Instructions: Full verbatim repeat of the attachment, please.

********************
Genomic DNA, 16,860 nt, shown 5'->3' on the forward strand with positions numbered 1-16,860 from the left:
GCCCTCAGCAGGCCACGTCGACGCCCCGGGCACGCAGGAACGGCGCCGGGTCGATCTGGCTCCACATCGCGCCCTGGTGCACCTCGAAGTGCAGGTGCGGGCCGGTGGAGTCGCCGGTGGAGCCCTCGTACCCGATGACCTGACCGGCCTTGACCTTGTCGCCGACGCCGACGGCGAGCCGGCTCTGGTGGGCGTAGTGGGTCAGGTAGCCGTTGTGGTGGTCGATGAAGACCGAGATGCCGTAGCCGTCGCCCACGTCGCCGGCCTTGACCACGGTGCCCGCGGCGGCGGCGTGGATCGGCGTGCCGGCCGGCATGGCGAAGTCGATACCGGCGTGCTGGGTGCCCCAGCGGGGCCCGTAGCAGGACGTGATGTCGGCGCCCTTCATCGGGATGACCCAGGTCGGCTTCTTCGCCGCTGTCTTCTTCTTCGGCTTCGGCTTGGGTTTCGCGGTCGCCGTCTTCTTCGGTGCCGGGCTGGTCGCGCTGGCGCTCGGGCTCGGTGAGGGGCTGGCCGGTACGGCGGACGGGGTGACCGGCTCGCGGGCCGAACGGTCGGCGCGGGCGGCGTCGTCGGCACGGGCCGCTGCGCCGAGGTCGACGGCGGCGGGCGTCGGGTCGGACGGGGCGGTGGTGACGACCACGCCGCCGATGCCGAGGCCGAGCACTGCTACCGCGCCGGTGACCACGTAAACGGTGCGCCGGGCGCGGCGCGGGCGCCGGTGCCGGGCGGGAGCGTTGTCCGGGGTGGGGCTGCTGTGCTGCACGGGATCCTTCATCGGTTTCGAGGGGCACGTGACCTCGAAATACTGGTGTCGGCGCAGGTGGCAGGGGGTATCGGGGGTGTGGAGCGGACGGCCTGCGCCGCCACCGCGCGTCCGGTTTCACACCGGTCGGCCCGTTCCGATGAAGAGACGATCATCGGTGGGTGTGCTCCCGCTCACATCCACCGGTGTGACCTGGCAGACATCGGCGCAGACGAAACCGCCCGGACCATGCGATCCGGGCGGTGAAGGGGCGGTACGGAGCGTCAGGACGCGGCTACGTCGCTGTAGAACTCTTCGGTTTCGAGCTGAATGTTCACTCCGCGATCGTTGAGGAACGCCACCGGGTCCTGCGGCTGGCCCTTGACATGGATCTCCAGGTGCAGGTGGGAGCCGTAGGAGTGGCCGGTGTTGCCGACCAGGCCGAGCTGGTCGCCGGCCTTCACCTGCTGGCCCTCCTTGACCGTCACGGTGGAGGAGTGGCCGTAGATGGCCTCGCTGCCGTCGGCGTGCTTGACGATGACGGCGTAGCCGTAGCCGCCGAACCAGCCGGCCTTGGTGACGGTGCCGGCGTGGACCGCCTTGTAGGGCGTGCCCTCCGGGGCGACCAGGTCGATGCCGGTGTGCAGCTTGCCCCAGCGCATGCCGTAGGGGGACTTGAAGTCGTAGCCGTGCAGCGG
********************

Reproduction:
Genomic DNA, 16,860 nt, shown 5'->3' on the forward strand with positions numbered 1-16,860 from the left:
GCCCTCAGCAGGCCACGTCGACGCCCCGGGCACGCAGGAACGGCGCCGGGTCGATCTGGCTCCACATCGCGCCCTGGTGCACCTCGAAGTGCAGGTGCGGGCCGGTGGAGTCGCCGGTGGAGCCCTCGTACCCGATGACCTGACCGGCCTTGACCTTGTCGCCGACGCCGACGGCGAGCCGGCTCTGGTGGGCGTAGTGGGTCAGGTAGCCGTTGTGGTGGTCGATGAAGACCGAGATGCCGTAGCCGTCGCCCACGTCGCCGGCCTTGACCACGGTGCCCGCGGCGGCGGCGTGGATCGGCGTGCCGGCCGGCATGGCGAAGTCGATACCGGCGTGCTGGGTGCCCCAGCGGGGCCCGTAGCAGGACGTGATGTCGGCGCCCTTCATCGGGATGACCCAGGTCGGCTTCTTCGCCGCTGTCTTCTTCTTCGGCTTCGGCTTGGGTTTCGCGGTCGCCGTCTTCTTCGGTGCCGGGCTGGTCGCGCTGGCGCTCGGGCTCGGTGAGGGGCTGGCCGGTACGGCGGACGGGGTGACCGGCTCGCGGGCCGAACGGTCGGCGCGGGCGGCGTCGTCGGCACGGGCCGCTGCGCCGAGGTCGACGGCGGCGGGCGTCGGGTCGGACGGGGCGGTGGTGACGACCACGCCGCCGATGCCGAGGCCGAGCACTGCTACCGCGCCGGTGACCACGTAAACGGTGCGCCGGGCGCGGCGCGGGCGCCGGTGCCGGGCGGGAGCGTTGTCCGGGGTGGGGCTGCTGTGCTGCACGGGATCCTTCATCGGTTTCGAGGGGCACGTGACCTCGAAATACTGGTGTCGGCGCAGGTGGCAGGGGGTATCGGGGGTGTGGAGCGGACGGCCTGCGCCGCCACCGCGCGTCCGGTTTCACACCGGTCGGCCCGTTCCGATGAAGAGACGATCATCGGTGGGTGTGCTCCCGCTCACATCCACCGGTGTGACCTGGCAGACATCGGCGCAGACGAAACCGCCCGGACCATGCGATCCGGGCGGTGAAGGGGCGGTACGGAGCGTCAGGACGCGGCTACGTCGCTGTAGAACTCTTCGGTTTCGAGCTGAATGTTCACTCCGCGATCGTTGAGGAACGCCACCGGGTCCTGCGGCTGGCCCTTGACATGGATCTCCAGGTGCAGGTGGGAGCCGTAGGAGTGGCCGGTGTTGCCGACCAGGCCGAGCTGGTCGCCGGCCTTCACCTGCTGGCCCTCCTTGACCGTCACGGTGGAGGAGTGGCCGTAGATGGCCTCGCTGCCGTCGGCGTGCTTGACGATGACGGCGTAGCCGTAGCCGCCGAACCAGCCGGCCTTGGTGACGGTGCCGGCGTGGACCGCCTTGTAGGGCGTGCCCTCCGGGGCGACCAGGTCGATGCCGGTGTGCAGCTTGCCCCAGCGCATGCCGTAGGGGGACTTGAAGTCGTAGCCGTGCAGCGG